Rural homelessness has risen 85 per cent in the last year after a “long-term failure” to provide suitable housing by successive governments.
Nationally, homelessness has seen a significant increase over the past year, rising by 45 per cent from 79,715 homeless households in 2018 to 116,001 households in 2019, according to figures released yesterday by the Ministry of Housing, Communities and Local Government.
One tenth of this was in Yorkshire, where 11,660 people were homeless between April 2018 and March 2019.
Rural communities have experienced a surge in homelessness almost twice the national increase, rising from 9,312 to 17,212 over the past year, according to the Campaign to Protect Rural England (CPRE), which analysed the data.
Even areas that are considered affluent and rural had significant homelessness. For example, in Richmondshire, nearly 100 people were homeless last year.
A failure by successive governments to address housing issues that are specific to rural areas, combined with a wider lack of funding for social housebuilding had created a perfect storm that resulted in this hidden housing crisis, the charity said.
The CPRE highlighted the often overlooked consequences of becoming homeless in a market town or village – where support services for those in need tend to be fewer and further between than in larger urban areas.
Lois Lane, housing campaigner at CPRE, said: “For too long the housing crisis has long been considered an issue affecting only urban areas, but this analysis shows the impact of a long-term failure to rural-proof housing policies on communities living in the countryside.
“The alarming rise in homelessness right across the country is a catastrophic demonstration of how government housing policies have failed society as a whole, and rural areas in particular.
“The government must urgently increase the proportion of housing spending used to fund the construction of social homes for rent, with funding for rural areas ring-fenced in line with the proportion of the population who live there. This is the only way we can stop more families in the countryside from being forced out of their homes.”
Nationally, the figures also show one person becomes homeless every four minutes.
Polly Neate, chief executive at Shelter, said: “During a year where Brexit negotiations have totally dominated the political agenda, catastrophic numbers of people have become homeless. While the housing crisis is out of the spotlight, families with young children are trapped in grim temporary accommodation like B&Bs and shipping containers, and young people feel the damaging effects of growing up in a housing emergency.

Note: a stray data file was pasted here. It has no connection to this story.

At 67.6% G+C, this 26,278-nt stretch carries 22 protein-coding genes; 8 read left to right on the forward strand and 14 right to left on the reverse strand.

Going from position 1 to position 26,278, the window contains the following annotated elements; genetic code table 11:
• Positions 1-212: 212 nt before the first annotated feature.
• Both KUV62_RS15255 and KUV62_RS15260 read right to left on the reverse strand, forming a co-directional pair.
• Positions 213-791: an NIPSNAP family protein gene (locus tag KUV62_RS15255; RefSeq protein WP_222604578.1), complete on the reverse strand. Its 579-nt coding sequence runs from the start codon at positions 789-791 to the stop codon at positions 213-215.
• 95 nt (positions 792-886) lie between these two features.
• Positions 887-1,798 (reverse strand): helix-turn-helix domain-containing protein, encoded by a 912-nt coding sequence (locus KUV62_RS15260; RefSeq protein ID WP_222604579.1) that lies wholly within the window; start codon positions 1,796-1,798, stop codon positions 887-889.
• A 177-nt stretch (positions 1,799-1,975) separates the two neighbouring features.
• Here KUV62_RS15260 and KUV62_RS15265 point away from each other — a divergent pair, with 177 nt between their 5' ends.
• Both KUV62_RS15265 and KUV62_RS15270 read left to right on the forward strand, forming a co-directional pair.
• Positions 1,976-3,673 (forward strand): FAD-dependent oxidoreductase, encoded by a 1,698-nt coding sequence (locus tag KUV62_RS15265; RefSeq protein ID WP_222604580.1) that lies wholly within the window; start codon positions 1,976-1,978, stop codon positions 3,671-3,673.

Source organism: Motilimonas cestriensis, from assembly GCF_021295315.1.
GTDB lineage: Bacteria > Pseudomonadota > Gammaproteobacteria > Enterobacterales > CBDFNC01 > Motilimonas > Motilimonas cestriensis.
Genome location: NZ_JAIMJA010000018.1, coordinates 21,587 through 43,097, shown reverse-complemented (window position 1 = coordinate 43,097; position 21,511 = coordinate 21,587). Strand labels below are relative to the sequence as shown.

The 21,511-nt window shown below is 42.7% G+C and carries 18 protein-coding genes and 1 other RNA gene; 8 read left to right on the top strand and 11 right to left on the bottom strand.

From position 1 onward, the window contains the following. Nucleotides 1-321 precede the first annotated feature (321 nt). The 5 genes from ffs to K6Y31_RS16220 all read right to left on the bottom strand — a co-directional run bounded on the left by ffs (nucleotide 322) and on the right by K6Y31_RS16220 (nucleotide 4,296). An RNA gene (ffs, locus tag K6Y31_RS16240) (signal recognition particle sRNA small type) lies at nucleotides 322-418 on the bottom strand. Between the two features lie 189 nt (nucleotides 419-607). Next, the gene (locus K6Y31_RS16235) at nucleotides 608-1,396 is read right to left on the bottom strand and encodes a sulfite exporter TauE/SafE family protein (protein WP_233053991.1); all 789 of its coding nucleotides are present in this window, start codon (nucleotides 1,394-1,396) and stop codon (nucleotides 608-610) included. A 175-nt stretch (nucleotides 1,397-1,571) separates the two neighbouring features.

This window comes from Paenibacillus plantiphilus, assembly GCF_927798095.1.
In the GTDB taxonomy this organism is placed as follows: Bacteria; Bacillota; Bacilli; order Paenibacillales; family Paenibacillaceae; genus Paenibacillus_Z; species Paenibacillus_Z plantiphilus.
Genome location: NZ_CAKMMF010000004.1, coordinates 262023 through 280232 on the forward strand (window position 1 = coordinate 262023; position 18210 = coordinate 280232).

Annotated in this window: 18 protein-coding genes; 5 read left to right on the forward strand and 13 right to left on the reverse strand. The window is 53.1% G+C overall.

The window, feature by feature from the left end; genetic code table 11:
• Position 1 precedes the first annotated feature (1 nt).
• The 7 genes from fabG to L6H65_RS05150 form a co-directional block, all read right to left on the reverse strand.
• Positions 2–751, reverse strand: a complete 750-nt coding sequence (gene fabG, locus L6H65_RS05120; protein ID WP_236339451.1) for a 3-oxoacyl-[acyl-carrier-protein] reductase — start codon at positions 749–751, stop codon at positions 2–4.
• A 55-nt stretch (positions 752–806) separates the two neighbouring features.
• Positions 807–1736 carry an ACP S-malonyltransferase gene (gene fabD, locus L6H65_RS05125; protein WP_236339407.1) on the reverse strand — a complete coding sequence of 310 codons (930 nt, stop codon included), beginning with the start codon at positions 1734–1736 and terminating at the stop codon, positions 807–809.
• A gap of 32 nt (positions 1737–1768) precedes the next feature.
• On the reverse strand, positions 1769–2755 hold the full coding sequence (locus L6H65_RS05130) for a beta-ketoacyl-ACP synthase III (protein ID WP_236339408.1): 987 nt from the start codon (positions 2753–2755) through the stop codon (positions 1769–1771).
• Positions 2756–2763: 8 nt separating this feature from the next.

“Cripplingly expensive private rents, frozen housing benefits, and lengthy waiting lists for social homes are pushing people to the sharp edge of a housing emergency which won’t go away without genuinely affordable homes.
“The government must invest in a new generation of social homes –three million more in 20 years – if they are to pull hundreds of thousands of people out of homelessness. And in the meantime, they must urgently increase housing benefit so that it covers at least the bottom third of private rents.”
Minister for Homelessness Luke Hall said: "The Homelessness Reduction Act is the most ambitious change to homelessness legislation in decades.”
Referring to that more people are being registered as homeless, he added: "Today's figures show that progress is being made. The Act is helping people earlier so they are not having to experience homelessness in the first place.
"There is still more to do though, which is why we have committed a record investment to ending homelessness and rough sleeping for good.
"This vital funding will ensure progress continues to be made, with people given the help they need to turn their lives around."
Local Government Association (LGA) housing spokesman David Renard said: "A lack of affordable housing has left many councils struggling to cope with a rising number of people coming to them for help and are having to place more families and households into temporary and emergency accommodation as a result.
"Councils also need powers to invest in new homes for those that need them. We need urgent reform to the Right to Buy scheme, which enables councils to keep all sales receipts and set discounts locally.
"Government also needs to adapt welfare reforms to protect families at risk of becoming homeless."